What sort of books do your kids like reading?

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Book review: “Jo Cox: More in Common” by Brendan Cox

No-one could forget the terrible events of June 16th 2016, the week before the UK referendum on exiting the EU, when Jo Cox, the British MP for Batley and Spen in West Yorkshire, was brutally murdered whilst in her constituency. It was shocking on so many levels. Firstly, that, in the midst of a profound expression of our democracy (which I believe we should never take for granted), campaigning during a referendum, one of our most conscientious and hard-working elected members should be killed for doing her job and what she believed in. Secondly, and most upsetting to me and, I’m sure, to many others, that a mother of two young children, a wife, a sister, a daughter, should lose her life and all those close to her should lose the most important person in theirs. It was truly awful.

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In the days that followed, campaigning in the referendum was suspended as the news reverberated around the world. Support was shown and condolences sent by dozens of world leaders, not least President Obama. Jo’s death had a huge impact. So many had felt the insult to our democracy. In those subsequent days and weeks, we also learned much about this young woman and her life, and the loss felt even greater.

Jo’s husband, Brendan, became famous overnight, a role he would never have wanted. The grieving widower, the father of two shocked and grieving young children (then aged just five and three), the spokesperson for his late wife and all the good and powerful things she stood for. He was frequently on our television screens, looking dazed and gaunt, in Parliament, just days after Jo’s death, hearing MPs’ tributes, at a memorial event in Trafalgar, attended by thousands. It is a wonder how he got through those days.

It is thirteen months since Jo’s death and Brendan has been busy. He has set up the Jo Cox Foundation which seeks to promote fairness and tolerance in the world through practical actions. He has also published this book, which is part biography of Jo, partly an account of loss and, I suspect, part catharsis. It is rare that I have sat down and read a book in a couple of sittings over a weekend, but this book lends itself to that kind of immersion.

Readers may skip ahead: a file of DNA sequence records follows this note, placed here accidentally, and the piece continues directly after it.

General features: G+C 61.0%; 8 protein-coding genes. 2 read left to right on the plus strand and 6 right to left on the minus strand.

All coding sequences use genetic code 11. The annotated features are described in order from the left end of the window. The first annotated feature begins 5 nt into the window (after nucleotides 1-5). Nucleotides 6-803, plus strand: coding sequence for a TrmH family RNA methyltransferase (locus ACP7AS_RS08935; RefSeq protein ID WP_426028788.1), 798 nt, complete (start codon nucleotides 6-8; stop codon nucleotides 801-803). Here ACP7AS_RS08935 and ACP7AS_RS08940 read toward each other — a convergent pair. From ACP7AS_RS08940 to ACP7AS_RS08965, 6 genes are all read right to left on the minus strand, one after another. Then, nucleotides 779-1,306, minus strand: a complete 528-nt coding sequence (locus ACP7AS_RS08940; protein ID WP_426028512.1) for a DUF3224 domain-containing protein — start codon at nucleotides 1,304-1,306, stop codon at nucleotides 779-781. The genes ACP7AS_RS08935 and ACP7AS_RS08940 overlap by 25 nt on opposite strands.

First and foremost the book, for me, provides an intimate glimpse into the architecture of grief. We will all experience grief in our lives, but most of us will never have to lose someone in the circumstances that Brendan lost Jo, that their children lost their mother. The pain is profound. We see Brendan go through all the stages we are familiar with – shock, denial, etc, though he clearly fights very hard against anger, and seems to have won. He describes in detail the unique way that nature enables children to process it. In the midst of his own grief Brendan’s primary concern was to support his children through their even greater loss to ensure that it was handled in the best possible way. Brendan talks about taking advice from experts in child psychology on how he should talk to them about their mother. The overwhelming consensus is that children should be allowed the space to grieve as they need, in their own unique way, and that it is important that we do not impose adult preconceptions and expectations about their level of sadness. For a young child, losing a mother is a profound and life-changing event that will affect the rest of their lives and it is so important to handle it right.

The sadness in this book is at times unbearable, but Brendan also writes with joy too. He provides an account of Jo’s life, her humble family background and childhood, her life as a student at Cambridge and her early achievements in a career that was destined to be stellar. Brendan, in providing this account, is honouring his late wife and the enormous achievements she made in her short life. There is a definite sense that the best was yet to come.

We are far more united and have far more in common with each other than things that divide us.” Jo Cox, maiden speech to Parliament, 2015 

 

Finally, the book is a love letter, a tribute from a bereaved husband to the woman he clearly loved so deeply. His love drips from every page. Some of the detail he gives is surprisingly intimate almost too much for me as a reader. The kind of small details of a relationship that couples normally only share with one another. But then you remember that Brendan no longer can, and his sharing with us feels all the more poignant.